lot size/ enough flowers question

Discussion in 'Beekeeping 101' started by jimmylang, Dec 21, 2011.

  1. jimmylang

    jimmylang New Member

    Messages:
    6
    Likes Received:
    0
    Trophy Points:
    0
    I just read the 7 things you need to consider before getting into beekeeping thread. And one of those stated make sure of lot size to have enough flowers to get nectar and pollen from. How do you know if you have enough. I live in a pretty rural area, but there is a significant amount of Corn, Wheat, and Soybeans. And all of those are out for nectar. right? How does one know if they have enough flowers to support the hive(s)?
     
  2. Americasbeekeeper

    Americasbeekeeper New Member

    Messages:
    1,126
    Likes Received:
    0
    Trophy Points:
    0
    There are usually wildflowers between the crops and farms.
     

  3. jimmylang

    jimmylang New Member

    Messages:
    6
    Likes Received:
    0
    Trophy Points:
    0
    I also just found out about an apple orchard two miles away so that is a definite plus. It just seems a bit bewildering about whether to get into this or not. Thinking well I guess there is enough stuff around here. there is pretty much nothing but farms and what not so I assume it would be ok. thanks for the reply
     
  4. Zulu

    Zulu Member

    Messages:
    973
    Likes Received:
    0
    Trophy Points:
    16
    Bees will work a radius of three to five miles from the hive.

    If they find nectar or pollen one mile away they will work that till done.

    We all believed they will work our own plants first, but often not true. They work the Best the scouts find.
     
  5. Iddee

    Iddee New Member

    Messages:
    8,996
    Likes Received:
    0
    Trophy Points:
    0
    Lot size? If you have bees, your lot size is approx. 36 square miles in size. The bees don't see property lines. They will go as far as necessary to find supplies. I don't think there's a place any where in Mi. that won't support bees.
     
  6. Jacobs

    Jacobs New Member

    Messages:
    68
    Likes Received:
    0
    Trophy Points:
    0
    Most of my hives are in my back yard in an established neighborhood of lawns, ornamental shrubs, flowers, and trees. The bees go trick or treating year round and my neighbors' gardens do better and their berry bushes are heavy with food for the birds. At a few times of the year, like when ornamental cherry trees are in bloom, I can see and hear large numbers of bees at one source, but usually, they scatter out and find what they need. We are having a warmer than normal fall/winter up to this point, and though there is very little in the way of blooms that I can see, one hive persists in finding and bringing in significant pollen whenever it is warm enough for foragers to fly. I would think that a couple of hives would find enough forage just about anywhere.
     
  7. brooksbeefarm

    brooksbeefarm New Member

    Messages:
    3,276
    Likes Received:
    0
    Trophy Points:
    0
    A long time beekeeper (gone now) told me, when looking fore a good hive placment area, look for the farms that don't keep there fence rows cleaned out. They will have the best foraging area and the owners will usually welcome your hives. ( for a jug of honey of course) :thumbsup: Jack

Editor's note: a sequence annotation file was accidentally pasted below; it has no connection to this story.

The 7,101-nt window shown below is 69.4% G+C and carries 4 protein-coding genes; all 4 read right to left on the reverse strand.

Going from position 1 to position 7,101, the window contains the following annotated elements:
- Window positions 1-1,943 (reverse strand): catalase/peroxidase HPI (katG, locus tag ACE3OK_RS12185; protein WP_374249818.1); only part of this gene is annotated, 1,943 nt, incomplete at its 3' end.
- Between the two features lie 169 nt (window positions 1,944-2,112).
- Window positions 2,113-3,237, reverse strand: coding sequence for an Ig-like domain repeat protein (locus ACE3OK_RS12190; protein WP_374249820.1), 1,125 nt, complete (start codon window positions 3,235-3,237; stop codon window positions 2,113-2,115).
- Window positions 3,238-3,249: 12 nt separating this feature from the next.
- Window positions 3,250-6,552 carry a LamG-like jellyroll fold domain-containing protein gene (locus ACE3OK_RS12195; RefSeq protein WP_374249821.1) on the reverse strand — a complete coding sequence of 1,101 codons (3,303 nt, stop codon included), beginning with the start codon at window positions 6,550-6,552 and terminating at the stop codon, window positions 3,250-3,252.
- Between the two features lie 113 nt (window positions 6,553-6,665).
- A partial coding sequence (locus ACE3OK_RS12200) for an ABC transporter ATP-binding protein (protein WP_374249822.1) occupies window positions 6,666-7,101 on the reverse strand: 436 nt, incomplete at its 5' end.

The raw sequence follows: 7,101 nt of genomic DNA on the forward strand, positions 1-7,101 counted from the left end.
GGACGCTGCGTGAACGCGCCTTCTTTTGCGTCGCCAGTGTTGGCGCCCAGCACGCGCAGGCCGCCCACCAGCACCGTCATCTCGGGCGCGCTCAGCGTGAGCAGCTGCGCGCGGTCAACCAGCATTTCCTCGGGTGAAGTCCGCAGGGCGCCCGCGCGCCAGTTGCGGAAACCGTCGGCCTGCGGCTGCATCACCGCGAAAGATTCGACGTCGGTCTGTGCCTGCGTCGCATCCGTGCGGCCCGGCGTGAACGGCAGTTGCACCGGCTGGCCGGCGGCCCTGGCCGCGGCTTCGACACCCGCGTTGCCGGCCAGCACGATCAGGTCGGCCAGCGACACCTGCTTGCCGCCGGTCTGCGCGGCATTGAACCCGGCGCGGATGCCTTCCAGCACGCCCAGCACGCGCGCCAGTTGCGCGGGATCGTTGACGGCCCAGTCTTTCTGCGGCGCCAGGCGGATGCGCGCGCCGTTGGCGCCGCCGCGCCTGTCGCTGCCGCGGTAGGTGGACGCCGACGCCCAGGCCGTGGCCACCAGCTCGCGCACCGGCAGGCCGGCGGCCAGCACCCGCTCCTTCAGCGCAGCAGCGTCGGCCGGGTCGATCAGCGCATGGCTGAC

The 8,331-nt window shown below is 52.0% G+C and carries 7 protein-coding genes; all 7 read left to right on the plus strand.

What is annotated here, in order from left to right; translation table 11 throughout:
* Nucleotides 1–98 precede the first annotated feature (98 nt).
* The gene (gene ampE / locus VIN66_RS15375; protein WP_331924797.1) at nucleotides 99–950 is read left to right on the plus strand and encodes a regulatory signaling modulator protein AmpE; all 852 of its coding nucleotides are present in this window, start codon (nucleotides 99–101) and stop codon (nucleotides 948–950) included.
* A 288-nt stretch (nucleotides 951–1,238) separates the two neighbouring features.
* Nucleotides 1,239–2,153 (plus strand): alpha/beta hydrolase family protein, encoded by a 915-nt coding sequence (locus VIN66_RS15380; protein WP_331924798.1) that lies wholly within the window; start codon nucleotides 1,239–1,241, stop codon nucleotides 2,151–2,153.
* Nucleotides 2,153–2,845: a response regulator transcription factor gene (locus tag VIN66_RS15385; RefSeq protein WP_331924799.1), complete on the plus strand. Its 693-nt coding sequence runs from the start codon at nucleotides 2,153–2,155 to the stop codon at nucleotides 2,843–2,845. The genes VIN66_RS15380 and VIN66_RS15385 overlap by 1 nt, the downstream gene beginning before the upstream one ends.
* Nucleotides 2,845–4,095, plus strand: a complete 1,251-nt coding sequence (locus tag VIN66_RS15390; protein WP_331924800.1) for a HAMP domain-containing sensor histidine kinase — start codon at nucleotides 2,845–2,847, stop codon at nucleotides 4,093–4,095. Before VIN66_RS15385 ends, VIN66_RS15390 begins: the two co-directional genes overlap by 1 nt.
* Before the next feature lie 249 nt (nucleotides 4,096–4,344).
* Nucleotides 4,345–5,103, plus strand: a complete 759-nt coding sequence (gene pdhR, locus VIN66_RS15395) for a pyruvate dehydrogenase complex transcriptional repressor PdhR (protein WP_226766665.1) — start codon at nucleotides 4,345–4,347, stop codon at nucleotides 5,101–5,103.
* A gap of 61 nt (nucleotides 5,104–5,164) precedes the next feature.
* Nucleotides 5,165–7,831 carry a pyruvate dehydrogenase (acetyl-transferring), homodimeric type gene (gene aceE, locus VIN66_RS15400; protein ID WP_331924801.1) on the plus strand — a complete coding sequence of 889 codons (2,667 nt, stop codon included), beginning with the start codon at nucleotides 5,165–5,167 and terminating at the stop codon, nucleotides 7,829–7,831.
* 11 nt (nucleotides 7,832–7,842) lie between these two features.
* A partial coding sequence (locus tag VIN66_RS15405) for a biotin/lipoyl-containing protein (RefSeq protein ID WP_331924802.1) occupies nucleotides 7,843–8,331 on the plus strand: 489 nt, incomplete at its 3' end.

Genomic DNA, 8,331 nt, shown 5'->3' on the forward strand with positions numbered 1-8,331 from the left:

PS. Consider the risk of insecticides when putting hives close to orchards.
     
  8. gunsmith

    gunsmith New Member

    Messages:
    1,249
    Likes Received:
    0
    Trophy Points:
    0
    jimmylang:

    Welcome to the forum. It sounds to me like you're doing the same thing I was doing this time last year-overanalyzing everything I could find about the new hobby I wanted to get into-Beekeeping. Then, I met a local beekeeper-an older fella-and he told me something that still sticks in my mind. The bees don't read all that stuff. Just get your equipment and your bees and let them do their thing.

    Thats what I did, and am going into my first winter with 3 strong hives. I still read everything I can about bees, and am active here on this forum, but I don't worry too much if my circumstances don't exactly match what I read. There are bee hives in New York City, San Fransisco, Washington DC, even downtown Paris, France. If you live in a rural area, the bees will do well.

    I would advise to start with at least 2 hives rather than just 1, that way you can compare them.

    Again, welcome to the friendliest bee forum around, and good luck.
     
  9. jimmylang

    jimmylang New Member

    Messages:
    6
    Likes Received:
    0
    Trophy Points:
    0
    Thanks to all those who have replied. I believe i am over analyzing. And yes I was planning on getting two hives. and the more I look around with in a few miles each way there seems to be quite a lot around here. I also was more concerned about enough flowers and such as opposed to lot size. I should have clarified that. thanks again.
     
  10. riverrat

    riverrat New Member

    Messages:
    2,683
    Likes Received:
    1
    Trophy Points:
    0
    soy beans will make honey but is not a reliable honey source from year to year. one year the girls will pack in the nectar the next year the bean may not produce anything. What I do is drive around a mile radius of where I am considering puting hives. Not once but usually off and on through out the year. Then make the decision on wether or not to put hives in that location the next spring. Look at it this way if your local grocery store was a block away how long will it take walking to fill your cupboards. Then imagine the store a mile away. It would take a lot longer to fill the same cupboards. With that said the closer to the groceries the bees are the better chance of getting a good crop. one other important thing welcome to the forum glad to have you